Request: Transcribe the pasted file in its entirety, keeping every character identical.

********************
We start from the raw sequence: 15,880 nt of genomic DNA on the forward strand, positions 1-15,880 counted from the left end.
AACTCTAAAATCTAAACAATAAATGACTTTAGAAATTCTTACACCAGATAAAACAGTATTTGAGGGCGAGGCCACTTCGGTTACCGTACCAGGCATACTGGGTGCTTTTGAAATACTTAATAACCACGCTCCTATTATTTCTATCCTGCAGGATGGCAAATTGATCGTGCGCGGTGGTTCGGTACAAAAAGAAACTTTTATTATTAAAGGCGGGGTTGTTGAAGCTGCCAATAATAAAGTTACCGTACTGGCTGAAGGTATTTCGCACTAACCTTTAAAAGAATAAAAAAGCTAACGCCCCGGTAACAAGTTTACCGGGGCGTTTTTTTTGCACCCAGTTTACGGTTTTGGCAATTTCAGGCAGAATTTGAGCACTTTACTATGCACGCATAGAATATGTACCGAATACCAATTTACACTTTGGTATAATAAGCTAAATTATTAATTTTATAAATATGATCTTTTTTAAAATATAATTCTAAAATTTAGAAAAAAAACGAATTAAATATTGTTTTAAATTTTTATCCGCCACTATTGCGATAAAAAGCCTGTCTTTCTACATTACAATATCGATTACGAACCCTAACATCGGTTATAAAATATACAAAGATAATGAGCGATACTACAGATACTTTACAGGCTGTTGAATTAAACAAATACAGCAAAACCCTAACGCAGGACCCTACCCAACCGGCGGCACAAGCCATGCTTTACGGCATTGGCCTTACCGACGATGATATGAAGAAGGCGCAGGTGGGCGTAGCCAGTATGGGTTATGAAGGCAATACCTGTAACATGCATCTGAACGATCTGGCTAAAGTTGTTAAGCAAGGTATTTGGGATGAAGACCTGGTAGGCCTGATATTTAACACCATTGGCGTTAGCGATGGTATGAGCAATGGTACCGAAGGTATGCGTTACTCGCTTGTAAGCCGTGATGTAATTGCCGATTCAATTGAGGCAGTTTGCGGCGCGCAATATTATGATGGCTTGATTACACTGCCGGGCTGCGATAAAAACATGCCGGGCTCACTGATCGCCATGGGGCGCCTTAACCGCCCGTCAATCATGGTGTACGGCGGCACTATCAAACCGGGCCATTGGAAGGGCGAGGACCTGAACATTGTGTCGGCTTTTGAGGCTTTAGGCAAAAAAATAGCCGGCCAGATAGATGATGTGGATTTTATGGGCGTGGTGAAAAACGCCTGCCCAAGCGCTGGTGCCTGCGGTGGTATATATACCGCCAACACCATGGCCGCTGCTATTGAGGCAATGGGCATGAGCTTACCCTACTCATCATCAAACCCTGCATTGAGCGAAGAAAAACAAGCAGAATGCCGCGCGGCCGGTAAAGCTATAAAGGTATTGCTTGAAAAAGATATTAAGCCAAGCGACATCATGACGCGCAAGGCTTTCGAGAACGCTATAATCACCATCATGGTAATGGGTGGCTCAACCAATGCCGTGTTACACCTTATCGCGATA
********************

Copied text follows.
We start from the raw sequence: 15,880 nt of genomic DNA on the forward strand, positions 1-15,880 counted from the left end.
AACTCTAAAATCTAAACAATAAATGACTTTAGAAATTCTTACACCAGATAAAACAGTATTTGAGGGCGAGGCCACTTCGGTTACCGTACCAGGCATACTGGGTGCTTTTGAAATACTTAATAACCACGCTCCTATTATTTCTATCCTGCAGGATGGCAAATTGATCGTGCGCGGTGGTTCGGTACAAAAAGAAACTTTTATTATTAAAGGCGGGGTTGTTGAAGCTGCCAATAATAAAGTTACCGTACTGGCTGAAGGTATTTCGCACTAACCTTTAAAAGAATAAAAAAGCTAACGCCCCGGTAACAAGTTTACCGGGGCGTTTTTTTTGCACCCAGTTTACGGTTTTGGCAATTTCAGGCAGAATTTGAGCACTTTACTATGCACGCATAGAATATGTACCGAATACCAATTTACACTTTGGTATAATAAGCTAAATTATTAATTTTATAAATATGATCTTTTTTAAAATATAATTCTAAAATTTAGAAAAAAAACGAATTAAATATTGTTTTAAATTTTTATCCGCCACTATTGCGATAAAAAGCCTGTCTTTCTACATTACAATATCGATTACGAACCCTAACATCGGTTATAAAATATACAAAGATAATGAGCGATACTACAGATACTTTACAGGCTGTTGAATTAAACAAATACAGCAAAACCCTAACGCAGGACCCTACCCAACCGGCGGCACAAGCCATGCTTTACGGCATTGGCCTTACCGACGATGATATGAAGAAGGCGCAGGTGGGCGTAGCCAGTATGGGTTATGAAGGCAATACCTGTAACATGCATCTGAACGATCTGGCTAAAGTTGTTAAGCAAGGTATTTGGGATGAAGACCTGGTAGGCCTGATATTTAACACCATTGGCGTTAGCGATGGTATGAGCAATGGTACCGAAGGTATGCGTTACTCGCTTGTAAGCCGTGATGTAATTGCCGATTCAATTGAGGCAGTTTGCGGCGCGCAATATTATGATGGCTTGATTACACTGCCGGGCTGCGATAAAAACATGCCGGGCTCACTGATCGCCATGGGGCGCCTTAACCGCCCGTCAATCATGGTGTACGGCGGCACTATCAAACCGGGCCATTGGAAGGGCGAGGACCTGAACATTGTGTCGGCTTTTGAGGCTTTAGGCAAAAAAATAGCCGGCCAGATAGATGATGTGGATTTTATGGGCGTGGTGAAAAACGCCTGCCCAAGCGCTGGTGCCTGCGGTGGTATATATACCGCCAACACCATGGCCGCTGCTATTGAGGCAATGGGCATGAGCTTACCCTACTCATCATCAAACCCTGCATTGAGCGAAGAAAAACAAGCAGAATGCCGCGCGGCCGGTAAAGCTATAAAGGTATTGCTTGAAAAAGATATTAAGCCAAGCGACATCATGACGCGCAAGGCTTTCGAGAACGCTATAATCACCATCATGGTAATGGGTGGCTCAACCAATGCCGTGTTACACCTTATCGCGATA